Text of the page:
Tag / iceland

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  • Continuous Topography, Argentiere Glacier no. 1

    Nature Meets Technology with Artist Dan Holdsworth

    For the last fifteen years, British photographer Dan Holdsworth has been blending nature, science, and technology into large-scale photographs and digital art. Much of his work focuses on glacial landscapes. Holdsworth’s major solo exhibition, “Dan Holdsworth: A Future Archaeology,” is currently premiering at the Scheublein + Bak Gallery in Zurich as part of his Continuous…

  • Roundup: On Glaciers This Week: Raves, Yoga and Kayaks

    Icelanders Celebrate Solstice with Glacier Rave From The Daily Beast: “Sure enough, there he was: a man dressed in a head-to-toe panda costume running toward the bus and waving his hands, a sweaty tornado of furry stress, desperate not to miss the bus that would transport him to the Langjökull Glacier—and the 500-meter tunnel that…

  • The Humble Tour Guide, Bridge to the Natural World

    Tour guides play an important role in visitors’ interactions with the natural world. Harald Schaller, a graduate student at the University of Iceland studying geography, argues in a chapter in the book, Tour guides in nature-based tourism: Perceptions of nature and governance of protected areas, that the tour guide is a key stakeholder in protected areas. Schaller…

  • Assembling Stories of the 2010 Volcanic Eruption in Iceland

    Like many other people, I was affected by the eruption of Mt. Eyjafjallajökull six years ago.  I have begun a project which focuses on the mountain, a glacier-covered volcano in southern Iceland, and its dramatic eruption.  I am writing to invite you and others to contribute stories about this event to the project, which is titled Volcanologues.…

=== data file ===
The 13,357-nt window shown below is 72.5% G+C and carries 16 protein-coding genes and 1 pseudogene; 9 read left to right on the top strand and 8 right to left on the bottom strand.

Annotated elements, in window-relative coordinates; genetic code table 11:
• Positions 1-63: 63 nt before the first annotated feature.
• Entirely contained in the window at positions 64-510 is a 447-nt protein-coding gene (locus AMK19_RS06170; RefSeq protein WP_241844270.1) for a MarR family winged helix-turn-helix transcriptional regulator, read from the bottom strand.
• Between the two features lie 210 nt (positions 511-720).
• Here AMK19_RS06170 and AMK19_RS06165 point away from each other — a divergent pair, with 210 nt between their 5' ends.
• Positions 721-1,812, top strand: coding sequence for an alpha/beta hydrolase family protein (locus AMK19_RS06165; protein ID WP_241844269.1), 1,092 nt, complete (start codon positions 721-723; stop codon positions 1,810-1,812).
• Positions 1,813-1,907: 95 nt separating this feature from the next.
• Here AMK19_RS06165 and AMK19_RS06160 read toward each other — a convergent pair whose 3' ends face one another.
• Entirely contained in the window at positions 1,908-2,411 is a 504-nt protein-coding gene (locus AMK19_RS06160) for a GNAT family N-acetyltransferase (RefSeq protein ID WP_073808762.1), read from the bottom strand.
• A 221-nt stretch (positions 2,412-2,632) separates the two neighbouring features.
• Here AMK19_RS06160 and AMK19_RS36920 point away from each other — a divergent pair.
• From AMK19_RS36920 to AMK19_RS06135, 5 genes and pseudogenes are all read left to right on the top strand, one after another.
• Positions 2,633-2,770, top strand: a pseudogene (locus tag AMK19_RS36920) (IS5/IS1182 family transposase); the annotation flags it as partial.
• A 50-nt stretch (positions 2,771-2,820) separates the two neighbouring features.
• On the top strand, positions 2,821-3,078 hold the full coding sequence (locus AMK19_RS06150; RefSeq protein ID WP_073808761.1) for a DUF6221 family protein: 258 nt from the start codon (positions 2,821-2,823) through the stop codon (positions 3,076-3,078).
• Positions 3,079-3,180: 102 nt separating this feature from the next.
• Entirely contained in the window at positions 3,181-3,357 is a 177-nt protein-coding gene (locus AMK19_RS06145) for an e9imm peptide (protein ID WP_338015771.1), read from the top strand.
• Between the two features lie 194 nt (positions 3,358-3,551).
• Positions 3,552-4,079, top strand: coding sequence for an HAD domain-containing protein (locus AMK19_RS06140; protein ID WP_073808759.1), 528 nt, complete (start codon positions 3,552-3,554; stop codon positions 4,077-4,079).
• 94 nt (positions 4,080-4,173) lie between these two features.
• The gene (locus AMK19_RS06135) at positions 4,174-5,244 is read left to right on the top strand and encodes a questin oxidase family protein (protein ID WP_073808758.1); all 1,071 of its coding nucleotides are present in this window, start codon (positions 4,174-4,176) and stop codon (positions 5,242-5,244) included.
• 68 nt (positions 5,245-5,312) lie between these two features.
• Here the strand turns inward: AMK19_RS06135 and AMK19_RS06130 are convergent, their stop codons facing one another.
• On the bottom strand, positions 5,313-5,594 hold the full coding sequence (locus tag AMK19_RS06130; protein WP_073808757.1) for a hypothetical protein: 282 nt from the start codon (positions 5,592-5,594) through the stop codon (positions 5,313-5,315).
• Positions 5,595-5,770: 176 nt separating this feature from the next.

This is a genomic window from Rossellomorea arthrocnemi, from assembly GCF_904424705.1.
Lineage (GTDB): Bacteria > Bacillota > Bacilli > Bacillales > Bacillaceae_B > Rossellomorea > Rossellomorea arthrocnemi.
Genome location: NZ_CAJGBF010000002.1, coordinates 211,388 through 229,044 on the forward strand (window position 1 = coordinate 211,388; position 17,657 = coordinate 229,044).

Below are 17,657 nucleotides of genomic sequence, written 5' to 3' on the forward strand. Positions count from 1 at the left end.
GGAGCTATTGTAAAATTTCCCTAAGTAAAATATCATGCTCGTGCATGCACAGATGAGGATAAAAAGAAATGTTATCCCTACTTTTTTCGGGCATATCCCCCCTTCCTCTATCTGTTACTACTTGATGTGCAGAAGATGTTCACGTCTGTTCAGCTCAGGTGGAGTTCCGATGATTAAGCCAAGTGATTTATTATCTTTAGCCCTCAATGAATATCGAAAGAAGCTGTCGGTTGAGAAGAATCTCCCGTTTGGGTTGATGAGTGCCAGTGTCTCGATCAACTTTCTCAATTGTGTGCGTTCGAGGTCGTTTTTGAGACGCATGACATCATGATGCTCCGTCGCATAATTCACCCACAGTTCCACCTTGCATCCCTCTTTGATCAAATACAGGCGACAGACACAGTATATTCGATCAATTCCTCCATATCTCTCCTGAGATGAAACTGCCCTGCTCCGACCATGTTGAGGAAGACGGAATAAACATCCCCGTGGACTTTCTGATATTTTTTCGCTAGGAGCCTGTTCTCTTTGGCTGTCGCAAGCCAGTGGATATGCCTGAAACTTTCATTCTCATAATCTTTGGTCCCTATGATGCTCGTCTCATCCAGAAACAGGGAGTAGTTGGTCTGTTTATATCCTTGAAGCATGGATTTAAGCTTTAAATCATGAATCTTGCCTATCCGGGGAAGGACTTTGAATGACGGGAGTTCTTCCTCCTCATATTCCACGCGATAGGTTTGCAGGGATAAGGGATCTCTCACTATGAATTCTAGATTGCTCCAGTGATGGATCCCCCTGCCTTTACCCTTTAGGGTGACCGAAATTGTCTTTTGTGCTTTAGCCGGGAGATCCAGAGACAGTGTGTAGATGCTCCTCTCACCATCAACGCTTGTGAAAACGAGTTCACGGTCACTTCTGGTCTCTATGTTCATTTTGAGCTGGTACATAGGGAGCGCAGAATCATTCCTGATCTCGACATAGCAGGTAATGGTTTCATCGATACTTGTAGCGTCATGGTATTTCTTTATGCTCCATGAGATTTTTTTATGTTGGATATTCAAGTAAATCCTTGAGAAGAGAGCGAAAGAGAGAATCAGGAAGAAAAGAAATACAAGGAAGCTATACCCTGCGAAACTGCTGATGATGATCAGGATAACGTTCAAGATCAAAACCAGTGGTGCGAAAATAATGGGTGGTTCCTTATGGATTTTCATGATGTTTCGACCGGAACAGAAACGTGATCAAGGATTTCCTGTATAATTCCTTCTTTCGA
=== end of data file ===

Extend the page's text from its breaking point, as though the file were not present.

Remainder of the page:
• Tourists on Thin Ice in Glacial Lagoon

    In February, a group of nearly 50 tourists drew national attention in Iceland when, ignoring posted signs, they wandered onto a sheet of ice. Luckily they were called by back to shore by a tour guide who spotted them, according to Iceland Magazine. However, the event raised the question of tourist safety, which is a…

  • Roundup: Hockey, Daredevil Tourists, Microbial Diets

    Each week, we highlight three stories from the forefront of glacier news. Hockey Warms Up Village in Kyrgyzstan From Radio Free Europe/Radio Liberty: “In the mountains of northern Kyrgyzstan, winters can be long and cold. So people in the tiny village of Kenesh have come up with a healthy way to keep active and fit. Each…

  • Photo Friday: Iceland through Instagram

    This week, Fulbright scholar and researcher M Jackson shares a glimpse of her work and travel in Höfn, Iceland, which she deems “cryosphere paradise,” as captured through Instagram. [slideshow_deploy id=’6291′] M Jackson is a U.S. Ph.D. candidate at the University of Oregon. She’s currently based in Höfn, Iceland, through a U.S. Fulbright-National Science Foundation Arctic Research…

  • Super-Jeeping: Immersive Learning or Disturbing Nature?

    Icelandic glaciers and volcanic landscapes have long been considered important ecotourism and educational locales. As these landscapes change dramatically with the melting of glaciers, seeing what is left of the glaciers becomes increasingly urgent. I experienced a super jeep adventure in South Iceland during a spring break study program in March 2014. This activity was…

  • Photo Friday: Iceland’s Black Sand Beaches

    When a volcano erupts from underneath a glacier, pulses of meltwater deposit materials in outwash plains. The 1918 subglacial Katla volcano eruption in southern Iceland formed the Mýrdalssandur glacial outwash plain. This plain, which covers hundreds of square kilometers, includes a number of striking  black sand beaches, including a particularly well-known one in the town of Vík í Mýrdal. Here is…

  • Round-Up: Melt Music, An Artist’s View, and Eruptions

     Salvatore Vitale’s Glacier Art  “This is the beginning of a project that aims to explore the powerful nature of a living creature in constant evolution. I want to show how such a powerful creature can be so fragile. In those pictures you can see their magnificence, but at the same time all their fragility.” See…